The following is a guest post written by Kari of Sacred Mundane.
The 1985 fall cover of Teaching Home magazine features a smiling family of four together on the couch reading a book on space exploration. The five-year-old daughter grins, trying not to giggle, remembering the promise of ice cream on the way home.
I still remember choosing orange sherbet.
At the time I didn’t know we were educational pioneers, I just knew we had a great thing going. While everyone else was at school my brother and I explored the woods and picked blueberries and visited museums and rode bikes for hours on end. My mom made every moment a teachable moment, instilling in me a love for learning and cultivating curiosity and creativity. She taught me to see, to notice, to think. And most of all, to care.
But now I’m the mom, and the tricky part of having such a phenomenal homeschool experience is that my memories are idealistic and dream-like. They stand in sharp contrast to the somewhat lackluster homeschooling that takes place in my present suburban life.
While I remember hours spent by the wooded creek near our home, catching crawdads and water skippers, my children’s version is sugar ants and a garden hose trickling down the driveway.
I shake my head and wonder, “Can I really string these ordinary days into an excellent education?”
No matter what our upbringing, we all, at some point, struggle with comparing our real homeschool days with our ideal homeschool dreams. So what do we do?
Here are a few ways we can use the ideal to fuel our goals for the real.
Photo by Andrea_44
:: My Idealistic memory – Spending hours every day exploring the acres of forest where we lived. Creating crayon-rubbings of various leaves, catching bugs, drawing unusual plants.
:: A Realistic goal – Include nature in some form. Even urban-dwellers can find a spot of grass or dirt with a bit of a hike. Grow some plants in the window-sill. Spend every sunny day outside. Visit a park every time that you can. Grow a patio garden. Point out unusual trees when driving.
Cultivate in your own heart a genuine wonder for the world and your children will catch the wonder as well. Encourage the natural desire children have for stuffing their pockets full of rocks and twigs. Save their collections. Study rocks. Touch worms. Pick berries. Dirt under the finger-nails does a body good.
2. Physical Education
:: My Idealistic memory – My dad built us a gymnasium. No joke. As a PE teacher he had access to all the sporting equipment the school discarded. We had everything from basketball hoops to rope swings and everything in between.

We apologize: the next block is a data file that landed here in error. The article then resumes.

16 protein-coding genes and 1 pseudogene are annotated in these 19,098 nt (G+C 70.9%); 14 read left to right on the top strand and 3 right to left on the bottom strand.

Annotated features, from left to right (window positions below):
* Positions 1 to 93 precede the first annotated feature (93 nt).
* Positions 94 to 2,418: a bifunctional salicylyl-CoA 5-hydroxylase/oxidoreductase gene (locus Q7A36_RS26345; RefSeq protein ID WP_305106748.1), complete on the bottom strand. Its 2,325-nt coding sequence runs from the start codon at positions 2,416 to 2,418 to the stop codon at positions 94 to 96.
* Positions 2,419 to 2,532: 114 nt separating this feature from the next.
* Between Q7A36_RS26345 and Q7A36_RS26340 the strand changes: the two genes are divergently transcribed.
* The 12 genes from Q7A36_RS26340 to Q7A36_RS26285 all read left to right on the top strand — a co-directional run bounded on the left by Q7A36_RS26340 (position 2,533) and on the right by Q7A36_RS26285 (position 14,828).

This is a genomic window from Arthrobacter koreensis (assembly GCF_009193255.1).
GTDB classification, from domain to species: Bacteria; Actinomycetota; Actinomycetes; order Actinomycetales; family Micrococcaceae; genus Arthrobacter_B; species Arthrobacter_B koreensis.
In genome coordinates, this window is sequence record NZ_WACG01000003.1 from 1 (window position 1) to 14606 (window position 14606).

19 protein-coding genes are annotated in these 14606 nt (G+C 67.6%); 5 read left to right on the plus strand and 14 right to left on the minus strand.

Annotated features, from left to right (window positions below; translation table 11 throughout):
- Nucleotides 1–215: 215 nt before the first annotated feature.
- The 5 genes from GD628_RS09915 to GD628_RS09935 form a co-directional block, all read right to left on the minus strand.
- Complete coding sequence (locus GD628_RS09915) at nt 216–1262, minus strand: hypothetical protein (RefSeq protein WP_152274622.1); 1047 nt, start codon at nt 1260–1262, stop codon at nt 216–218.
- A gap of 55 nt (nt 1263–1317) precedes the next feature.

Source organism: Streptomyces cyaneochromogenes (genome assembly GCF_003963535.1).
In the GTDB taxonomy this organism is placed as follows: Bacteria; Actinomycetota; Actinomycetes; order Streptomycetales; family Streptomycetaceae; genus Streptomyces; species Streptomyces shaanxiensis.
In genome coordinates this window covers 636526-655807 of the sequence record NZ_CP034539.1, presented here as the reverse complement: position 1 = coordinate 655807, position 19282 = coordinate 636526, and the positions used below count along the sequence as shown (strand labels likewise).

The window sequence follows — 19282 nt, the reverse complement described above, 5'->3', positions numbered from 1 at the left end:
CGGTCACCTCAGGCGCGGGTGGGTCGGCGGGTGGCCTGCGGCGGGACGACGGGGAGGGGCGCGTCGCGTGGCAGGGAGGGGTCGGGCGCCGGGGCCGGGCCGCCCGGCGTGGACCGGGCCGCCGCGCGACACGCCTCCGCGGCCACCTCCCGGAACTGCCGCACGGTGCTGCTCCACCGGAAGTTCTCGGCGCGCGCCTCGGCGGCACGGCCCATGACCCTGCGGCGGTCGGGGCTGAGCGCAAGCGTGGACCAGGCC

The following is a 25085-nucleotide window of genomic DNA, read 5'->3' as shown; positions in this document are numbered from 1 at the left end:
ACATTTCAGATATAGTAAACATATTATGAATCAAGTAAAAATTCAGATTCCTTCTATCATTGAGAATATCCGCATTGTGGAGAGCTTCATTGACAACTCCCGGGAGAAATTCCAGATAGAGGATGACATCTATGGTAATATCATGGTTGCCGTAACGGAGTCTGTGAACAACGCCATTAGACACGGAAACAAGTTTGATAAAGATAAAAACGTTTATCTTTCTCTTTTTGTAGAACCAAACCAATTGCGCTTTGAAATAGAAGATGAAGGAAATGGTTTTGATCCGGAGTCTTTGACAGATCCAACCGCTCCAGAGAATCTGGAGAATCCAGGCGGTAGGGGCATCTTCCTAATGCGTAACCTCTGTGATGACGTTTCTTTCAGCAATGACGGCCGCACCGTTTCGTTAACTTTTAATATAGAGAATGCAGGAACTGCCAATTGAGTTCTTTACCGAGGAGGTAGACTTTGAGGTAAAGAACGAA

:: A Realistic goal – Include physical education daily. Kids don’t need a gym, but they do need to move. I know one mom who sends her kids out to run laps around the house. Jump rope, run the stairs, play soccer, have sprint races, make a “funhouse” course with obstacles and stations, then time kids running their way through it. Whatever you do, make it fun.
The best part of having a PE teacher dad was that we learned to love to move. Yes, formal sports and lessons and activities are wonderful, but no matter where we live or what financial constraints we face, we can help our kids get up and go. Get creative and move those bodies!
Photo by bpende
:: My Idealistic memory – Traveling around the country in our tent-trailer, learning history and seeing the rich variety of American landscape.
:: A Realistic goal – Though nothing beats the real thing, we have the tremendous advantage today of traveling the world online. We can expose our children to virtually every culture on the planet through online research. Plus, digital documentaries are often far more impressive to view than the real thing!
Daily plan time for exploring and learning about other cultures, countries, customs. Then, make it tactile. Buy some Indian cloth and dress up in saris. Cook a french meal and build an Eiffel tower out of Legos. Learn a greeting in another language and practice saying it all through the day.
And, as much as your budget allows, do plan reasonable trips. And the less your accommodations resemble home, the better. The greatest lesson travel teaches is that not everyone lives like we do.
Start small and remember: Keep it simple. A garden hose in the driveway, three-legged races in the yard, a meal African style.
Because of all the lessons my mom taught me, the greatest of all was this:
The most extraordinary education begins with a mother who smiles.
What are your ideal homeschool dreams? How can you use those idealistic dreams to fuel realistic goals?